Title:
CUTTING BLOCK FOR SURGICAL NAVIGATION
Kind Code:
A1


Abstract:
A bone cutting apparatus configured to guide a surgical instrument during a bone cutting procedure is provided. The apparatus is attachable to a bone and comprises a cutting guide having a resection slot and a fine adjustment block coupled thereto. The fine adjustment block has a first adjustment dial configured to change the position of the resection slot relative to a resection plane. The system may further include a tracking element that is detectable and trackable by a surgical navigation system.



Inventors:
Lakin, Ryan (Newton, NJ, US)
Sheffer, Garrett (Hoboken, NJ, US)
Mckale, Jim (Leesburg, IN, US)
Schoenefeld, Ryan (Ft. Wayne, IN, US)
Application Number:
11/532254
Publication Date:
03/29/2007
Filing Date:
09/15/2006
Primary Class:
International Classes:
A61F5/00; A61B17/15; A61B17/17; A61B17/58; A61B19/00
View Patent Images:



Primary Examiner:
HOFFMAN, MARY C
Attorney, Agent or Firm:
Taft Stettinius & Hollister LLP (Indianapolis, IN, US)
Claims:
What is claimed is:

1. A bone cutting apparatus configured to guide a surgical instrument during a bone cutting procedure, comprising: a cutting guide having a resection slot, the cutting guide being attachable to a bone; and a fine adjustment block coupled to the cutting guide, the fine adjustment block having a first adjustment dial configured to change the position of the resection slot relative to a resection plane.

2. The bone cutting apparatus of claim 1, further comprising a first slot configured to receive the first adjustment dial and accommodate linear movement of the resection slot relative to the resection plane.

3. The bone cutting apparatus of claim 2, further comprising a second adjustment dial coupled to the fine adjustment block, the second adjustment dial being configured to change the position of the resection slot relative to the resection plane.

4. The bone cutting apparatus of claim 3, further comprising a second slot configured to receive the second adjustment dial and accommodate angular adjustment of the resection slot relative to the resection plane.

5. The bone cutting apparatus of claim 1, further comprising a tracking element attachable thereto, the tracking element being detectable and trackable by a surgical navigation system.

6. The bone cutting apparatus of claim 1, further comprising a locking mechanism configured to lock the position of the resection slot relative to a resection plane.

7. A method of fine adjusting a bone cutting apparatus during a surgical navigation procedure, comprising: attaching a cutting guide assembly to a bone, the cutting guide assembly having a resection slot; adjusting the position of the resection slot relative to a predetermined resection plane by moving at least one adjustment dial on the cutting guide assembly; and aligning the resection slot with the predetermined resection plane by image guiding a tracking element associated with the cutting guide assembly.

8. The method of claim 7, wherein adjusting the position of the resection slot comprises moving the cutting guide assembly from a first position to a second position linearly relative to the predetermined resection plane.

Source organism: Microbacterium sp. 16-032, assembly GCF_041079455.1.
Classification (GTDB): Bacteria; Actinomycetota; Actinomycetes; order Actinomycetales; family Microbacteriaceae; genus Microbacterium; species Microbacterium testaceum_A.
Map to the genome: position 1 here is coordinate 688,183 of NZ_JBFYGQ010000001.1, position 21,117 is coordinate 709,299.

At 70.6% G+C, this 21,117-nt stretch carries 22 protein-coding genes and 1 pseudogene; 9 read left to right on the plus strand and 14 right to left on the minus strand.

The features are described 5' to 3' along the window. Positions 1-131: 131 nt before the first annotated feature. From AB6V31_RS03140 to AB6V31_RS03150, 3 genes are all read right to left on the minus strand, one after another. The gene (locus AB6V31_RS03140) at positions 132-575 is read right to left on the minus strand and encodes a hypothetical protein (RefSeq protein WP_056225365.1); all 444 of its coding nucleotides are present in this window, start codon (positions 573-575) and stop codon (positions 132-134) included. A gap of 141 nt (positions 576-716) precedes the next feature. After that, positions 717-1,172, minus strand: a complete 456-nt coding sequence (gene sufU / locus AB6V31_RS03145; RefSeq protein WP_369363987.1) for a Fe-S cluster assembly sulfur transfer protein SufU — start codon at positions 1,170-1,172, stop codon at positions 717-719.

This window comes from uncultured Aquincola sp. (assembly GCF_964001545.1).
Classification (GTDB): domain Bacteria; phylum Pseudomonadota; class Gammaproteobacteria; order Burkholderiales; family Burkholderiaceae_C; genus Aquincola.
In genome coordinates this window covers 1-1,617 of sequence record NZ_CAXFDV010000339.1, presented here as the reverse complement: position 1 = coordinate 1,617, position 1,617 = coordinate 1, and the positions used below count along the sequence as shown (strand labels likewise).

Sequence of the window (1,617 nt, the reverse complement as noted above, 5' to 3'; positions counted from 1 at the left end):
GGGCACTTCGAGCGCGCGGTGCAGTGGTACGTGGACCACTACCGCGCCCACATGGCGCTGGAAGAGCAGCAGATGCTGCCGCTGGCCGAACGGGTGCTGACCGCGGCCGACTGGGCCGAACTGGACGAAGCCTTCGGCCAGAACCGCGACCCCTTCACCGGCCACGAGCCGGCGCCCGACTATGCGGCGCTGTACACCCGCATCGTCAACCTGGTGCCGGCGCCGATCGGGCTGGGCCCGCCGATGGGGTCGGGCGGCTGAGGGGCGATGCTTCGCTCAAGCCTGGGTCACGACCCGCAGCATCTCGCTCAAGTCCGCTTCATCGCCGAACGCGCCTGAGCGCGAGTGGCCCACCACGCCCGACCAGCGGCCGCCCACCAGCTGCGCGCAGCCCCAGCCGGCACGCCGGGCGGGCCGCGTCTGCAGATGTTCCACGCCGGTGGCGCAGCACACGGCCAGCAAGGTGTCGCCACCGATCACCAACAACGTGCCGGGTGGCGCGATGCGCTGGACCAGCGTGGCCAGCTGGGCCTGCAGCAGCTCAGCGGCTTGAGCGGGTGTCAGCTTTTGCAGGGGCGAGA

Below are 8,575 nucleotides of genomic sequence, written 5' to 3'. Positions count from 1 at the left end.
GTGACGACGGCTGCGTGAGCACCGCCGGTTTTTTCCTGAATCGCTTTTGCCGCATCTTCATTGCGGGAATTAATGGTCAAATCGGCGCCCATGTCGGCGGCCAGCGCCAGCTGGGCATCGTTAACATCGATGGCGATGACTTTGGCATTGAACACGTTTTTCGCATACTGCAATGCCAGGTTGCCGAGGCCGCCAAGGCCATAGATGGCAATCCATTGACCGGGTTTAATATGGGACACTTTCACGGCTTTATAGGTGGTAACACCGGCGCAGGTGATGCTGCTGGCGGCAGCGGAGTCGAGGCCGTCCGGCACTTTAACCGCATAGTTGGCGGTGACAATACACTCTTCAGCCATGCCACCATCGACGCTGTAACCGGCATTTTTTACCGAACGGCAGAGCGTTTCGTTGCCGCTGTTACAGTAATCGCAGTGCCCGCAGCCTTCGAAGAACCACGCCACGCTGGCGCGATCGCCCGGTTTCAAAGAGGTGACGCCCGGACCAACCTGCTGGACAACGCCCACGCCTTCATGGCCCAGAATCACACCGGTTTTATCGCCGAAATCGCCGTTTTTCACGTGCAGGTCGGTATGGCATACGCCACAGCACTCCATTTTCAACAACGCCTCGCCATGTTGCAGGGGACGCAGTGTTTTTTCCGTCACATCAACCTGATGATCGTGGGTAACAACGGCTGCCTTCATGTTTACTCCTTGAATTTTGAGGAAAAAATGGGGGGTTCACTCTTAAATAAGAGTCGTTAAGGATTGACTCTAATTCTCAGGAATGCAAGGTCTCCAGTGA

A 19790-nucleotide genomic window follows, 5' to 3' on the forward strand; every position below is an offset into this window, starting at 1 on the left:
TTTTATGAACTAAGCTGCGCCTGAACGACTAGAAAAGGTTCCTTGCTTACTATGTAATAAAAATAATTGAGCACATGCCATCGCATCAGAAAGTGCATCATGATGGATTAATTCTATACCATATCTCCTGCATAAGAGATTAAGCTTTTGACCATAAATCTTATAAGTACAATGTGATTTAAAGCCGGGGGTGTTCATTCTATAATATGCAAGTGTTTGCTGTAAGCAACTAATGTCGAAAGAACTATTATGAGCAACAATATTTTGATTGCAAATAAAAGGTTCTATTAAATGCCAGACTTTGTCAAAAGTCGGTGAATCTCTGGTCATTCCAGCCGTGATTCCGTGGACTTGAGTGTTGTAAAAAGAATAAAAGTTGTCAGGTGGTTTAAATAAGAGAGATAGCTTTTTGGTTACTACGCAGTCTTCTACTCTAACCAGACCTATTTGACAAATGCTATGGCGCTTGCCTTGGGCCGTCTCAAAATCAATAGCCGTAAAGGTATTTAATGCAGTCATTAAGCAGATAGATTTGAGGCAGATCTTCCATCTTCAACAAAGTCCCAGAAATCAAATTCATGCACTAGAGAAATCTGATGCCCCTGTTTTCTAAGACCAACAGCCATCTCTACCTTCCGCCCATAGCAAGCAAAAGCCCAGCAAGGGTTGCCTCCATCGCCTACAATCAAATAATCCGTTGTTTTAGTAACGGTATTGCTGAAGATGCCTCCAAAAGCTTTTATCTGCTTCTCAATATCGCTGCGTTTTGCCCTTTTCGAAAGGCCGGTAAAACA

9. The method of claim 7, wherein adjusting the position of the resection slot comprises rotating the cutting guide assembly from a first position to a second position relative to the predetermined resection plane.

10. The method of claim 9, wherein rotating the cutting guide assembly comprises causing angular movement of the resection slot relative to the predetermined resection plane.

11. A method of fine adjusting an instrument during a surgical navigation procedure, comprising: positioning a drill guide assembly against a bone, the drill guide assembly having at least one drill hole; incorporating a surgical tool into the drill guide assembly, the surgical tool having a tracking element detectable by a surgical navigation tracking system; adjusting the position of the drill guide assembly so that the at least one drill hole substantially corresponds with a target location on the bone; drilling one or more holes into the bone at the target location; inserting one or more guide pins into the one or more holes; and placing a resection instrument over the one or more guide pins.

12. The method of claim 11, wherein incorporating the surgical tool into the drill guide assembly comprises inserting a tip of the surgical tool into a slot on the drill guide assembly.

13. The method of claim 12, wherein the surgical tool comprises a surgical probe.

14. The method of claim 11, wherein adjusting the position of the drill guide assembly comprises moving the drill guide assembly from a first position to a second position linearly relative to the target location.

15. The method of claim 11, wherein adjusting the position of the drill guide assembly comprises rotating the drill guide assembly from a first position to a second position relative to the target location.

16. The method of claim 15, wherein rotating the drill guide assembly comprises causing angular movement of the resection slot relative to the target location.

17. The method of claim 11, wherein adjusting the position of the drill guide assembly comprises turning a dial on the drill guide assembly.

18. The method of claim 17, further comprising using software associated with the surgical navigation tracking system to determine how much the dial is to be turned to position the drill guide assembly relative to the target location.

19. The method of claim 11, wherein the resection instrument comprises a cutting block.

20. The method of claim 11, wherein the target location comprises a predetermined resection plane.

Description:

RELATED APPLICATIONS